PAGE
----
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New Boating Education Requirements Taking Place July 1st

June 23, 2014
A woman sits on the deck of a boat.

Before hitting the lake this summer, Georgia boaters should be aware of the new safety education requirements taking effect on July 1.

Signed into law during the 2013-2014 legislative session, SB 136 addressed the need for more stringent boating safety regulations. Half of the bill lowered the legal limit for a Boating Under the Influence charge, and the other half made boating safety education courses mandatory for any person born on or after January 1, 1998.

The Georgia Department of Natural Resources lists a few ways a boater may be exempt from the mandatory education courses. A person is exempt from the education requirements if they fall into the following categories:

  • They are licensed by the U.S. Coast Guard as the master of a vessel;
  • They are operating on a private lake or pond;
  • They are from another state and have proof that they’ve completed a boating education course approved by the National Association of State Boating Law Administrators.

There are a few different options for completing a boating safety course. If you would like a classroom environment, check out the Wildlife Resources Division of DNR to find office addresses and phone numbers to ask about classes in your area. If you’d prefer to gain your boating education from home, the United States Power Squadron course costs $34.95 and comes with a textbook and DVD materials with your final exam being proctored by a local squadron leader. Lastly, you can pay to take the course online through the websites Boat-Ed or Boater Exam, or take the class for free with Boat U.S. Foundation.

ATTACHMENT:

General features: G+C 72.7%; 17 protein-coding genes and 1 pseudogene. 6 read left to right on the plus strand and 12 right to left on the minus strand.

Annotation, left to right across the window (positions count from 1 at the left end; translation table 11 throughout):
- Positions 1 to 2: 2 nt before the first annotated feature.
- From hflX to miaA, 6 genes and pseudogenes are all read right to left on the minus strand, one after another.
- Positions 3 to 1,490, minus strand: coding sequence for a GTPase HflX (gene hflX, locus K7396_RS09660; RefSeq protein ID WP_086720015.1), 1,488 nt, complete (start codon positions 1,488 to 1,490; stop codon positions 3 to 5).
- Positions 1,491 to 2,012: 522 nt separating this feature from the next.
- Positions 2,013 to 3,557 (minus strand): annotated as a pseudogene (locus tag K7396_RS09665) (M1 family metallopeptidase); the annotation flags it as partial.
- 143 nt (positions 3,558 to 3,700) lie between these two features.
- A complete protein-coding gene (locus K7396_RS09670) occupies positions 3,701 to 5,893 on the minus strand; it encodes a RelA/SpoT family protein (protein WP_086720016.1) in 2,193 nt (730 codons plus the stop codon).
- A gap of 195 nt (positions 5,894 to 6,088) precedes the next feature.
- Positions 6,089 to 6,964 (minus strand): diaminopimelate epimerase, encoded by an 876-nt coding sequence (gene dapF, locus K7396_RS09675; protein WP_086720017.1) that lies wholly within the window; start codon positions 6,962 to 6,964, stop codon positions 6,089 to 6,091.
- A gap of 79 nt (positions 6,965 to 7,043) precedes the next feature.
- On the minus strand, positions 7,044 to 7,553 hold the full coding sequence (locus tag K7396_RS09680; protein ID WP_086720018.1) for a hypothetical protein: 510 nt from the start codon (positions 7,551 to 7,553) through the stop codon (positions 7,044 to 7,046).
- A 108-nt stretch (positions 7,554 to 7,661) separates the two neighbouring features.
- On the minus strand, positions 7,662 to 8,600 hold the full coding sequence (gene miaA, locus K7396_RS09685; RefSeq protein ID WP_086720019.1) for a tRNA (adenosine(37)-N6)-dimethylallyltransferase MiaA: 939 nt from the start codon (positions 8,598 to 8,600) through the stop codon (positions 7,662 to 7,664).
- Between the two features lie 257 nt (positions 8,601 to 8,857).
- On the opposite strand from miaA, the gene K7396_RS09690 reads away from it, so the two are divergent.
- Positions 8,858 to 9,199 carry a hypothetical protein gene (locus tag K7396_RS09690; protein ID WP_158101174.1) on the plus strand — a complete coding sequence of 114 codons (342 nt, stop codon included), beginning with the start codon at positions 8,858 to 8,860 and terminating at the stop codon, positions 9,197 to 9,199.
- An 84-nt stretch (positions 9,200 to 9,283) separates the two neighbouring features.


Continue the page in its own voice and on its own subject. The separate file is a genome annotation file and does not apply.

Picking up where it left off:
However you decide to take your boating safety course, remember that this new law is in place to save lives and prevent tragedies that could occur on the open waters. Abiding by these education requirements will ensure you and your fellow boaters can enjoy a safe and fun-filled summer.

 
Last updated July 11, 2017.

About the Author

A Georgia native, Rachael Wheeler works as a Web Support Specialist for GeorgiaGov. She writes about a variety of current topics relevant to the Georgia government.

 

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